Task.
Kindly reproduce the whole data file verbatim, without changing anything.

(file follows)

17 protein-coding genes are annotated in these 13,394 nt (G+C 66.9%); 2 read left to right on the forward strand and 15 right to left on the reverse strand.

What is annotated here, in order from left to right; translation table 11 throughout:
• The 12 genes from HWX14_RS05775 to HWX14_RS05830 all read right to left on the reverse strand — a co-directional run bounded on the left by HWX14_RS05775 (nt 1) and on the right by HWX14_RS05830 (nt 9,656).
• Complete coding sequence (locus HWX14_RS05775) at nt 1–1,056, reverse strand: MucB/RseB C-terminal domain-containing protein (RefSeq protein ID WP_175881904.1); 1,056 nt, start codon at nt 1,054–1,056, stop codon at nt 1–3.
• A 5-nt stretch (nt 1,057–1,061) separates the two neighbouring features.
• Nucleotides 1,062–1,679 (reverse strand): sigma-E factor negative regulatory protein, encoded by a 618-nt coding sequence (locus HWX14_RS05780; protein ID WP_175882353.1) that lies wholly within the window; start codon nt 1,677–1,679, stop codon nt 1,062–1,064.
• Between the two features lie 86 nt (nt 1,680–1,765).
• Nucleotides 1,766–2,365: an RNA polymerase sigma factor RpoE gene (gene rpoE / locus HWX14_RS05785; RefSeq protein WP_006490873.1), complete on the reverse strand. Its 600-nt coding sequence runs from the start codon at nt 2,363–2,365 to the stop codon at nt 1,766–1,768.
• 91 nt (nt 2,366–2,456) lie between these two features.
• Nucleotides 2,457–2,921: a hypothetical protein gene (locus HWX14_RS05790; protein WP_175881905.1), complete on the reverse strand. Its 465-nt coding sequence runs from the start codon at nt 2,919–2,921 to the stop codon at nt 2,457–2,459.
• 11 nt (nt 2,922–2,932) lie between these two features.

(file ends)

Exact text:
17 protein-coding genes are annotated in these 13,394 nt (G+C 66.9%); 2 read left to right on the forward strand and 15 right to left on the reverse strand.

What is annotated here, in order from left to right; translation table 11 throughout:
• The 12 genes from HWX14_RS05775 to HWX14_RS05830 all read right to left on the reverse strand — a co-directional run bounded on the left by HWX14_RS05775 (nt 1) and on the right by HWX14_RS05830 (nt 9,656).
• Complete coding sequence (locus HWX14_RS05775) at nt 1–1,056, reverse strand: MucB/RseB C-terminal domain-containing protein (RefSeq protein ID WP_175881904.1); 1,056 nt, start codon at nt 1,054–1,056, stop codon at nt 1–3.
• A 5-nt stretch (nt 1,057–1,061) separates the two neighbouring features.
• Nucleotides 1,062–1,679 (reverse strand): sigma-E factor negative regulatory protein, encoded by a 618-nt coding sequence (locus HWX14_RS05780; protein ID WP_175882353.1) that lies wholly within the window; start codon nt 1,677–1,679, stop codon nt 1,062–1,064.
• Between the two features lie 86 nt (nt 1,680–1,765).
• Nucleotides 1,766–2,365: an RNA polymerase sigma factor RpoE gene (gene rpoE / locus HWX14_RS05785; RefSeq protein WP_006490873.1), complete on the reverse strand. Its 600-nt coding sequence runs from the start codon at nt 2,363–2,365 to the stop codon at nt 1,766–1,768.
• 91 nt (nt 2,366–2,456) lie between these two features.
• Nucleotides 2,457–2,921: a hypothetical protein gene (locus HWX14_RS05790; protein WP_175881905.1), complete on the reverse strand. Its 465-nt coding sequence runs from the start codon at nt 2,919–2,921 to the stop codon at nt 2,457–2,459.
• 11 nt (nt 2,922–2,932) lie between these two features.